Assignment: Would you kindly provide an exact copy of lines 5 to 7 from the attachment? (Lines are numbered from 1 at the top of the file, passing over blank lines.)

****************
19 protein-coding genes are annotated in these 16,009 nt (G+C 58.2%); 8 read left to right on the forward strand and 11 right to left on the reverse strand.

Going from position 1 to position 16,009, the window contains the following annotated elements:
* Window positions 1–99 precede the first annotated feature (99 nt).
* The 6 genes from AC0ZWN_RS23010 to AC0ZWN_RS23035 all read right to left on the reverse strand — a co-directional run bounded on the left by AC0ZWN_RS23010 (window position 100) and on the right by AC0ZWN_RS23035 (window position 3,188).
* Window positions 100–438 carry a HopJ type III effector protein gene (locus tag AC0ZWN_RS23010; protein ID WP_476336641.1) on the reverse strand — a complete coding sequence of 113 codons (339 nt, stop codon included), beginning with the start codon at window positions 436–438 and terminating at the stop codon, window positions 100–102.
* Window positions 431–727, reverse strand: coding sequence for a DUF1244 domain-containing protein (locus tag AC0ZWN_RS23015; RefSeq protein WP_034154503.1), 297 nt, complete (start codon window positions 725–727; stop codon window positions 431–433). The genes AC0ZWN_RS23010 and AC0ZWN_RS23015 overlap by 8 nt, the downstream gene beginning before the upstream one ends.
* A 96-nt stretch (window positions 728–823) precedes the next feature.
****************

* Window positions 100–438 carry a HopJ type III effector protein gene (locus tag AC0ZWN_RS23010; protein ID WP_476336641.1) on the reverse strand — a complete coding sequence of 113 codons (339 nt, stop codon included), beginning with the start codon at window positions 436–438 and terminating at the stop codon, window positions 100–102.
* Window positions 431–727, reverse strand: coding sequence for a DUF1244 domain-containing protein (locus tag AC0ZWN_RS23015; RefSeq protein WP_034154503.1), 297 nt, complete (start codon window positions 725–727; stop codon window positions 431–433). The genes AC0ZWN_RS23010 and AC0ZWN_RS23015 overlap by 8 nt, the downstream gene beginning before the upstream one ends.
* A 96-nt stretch (window positions 728–823) precedes the next feature.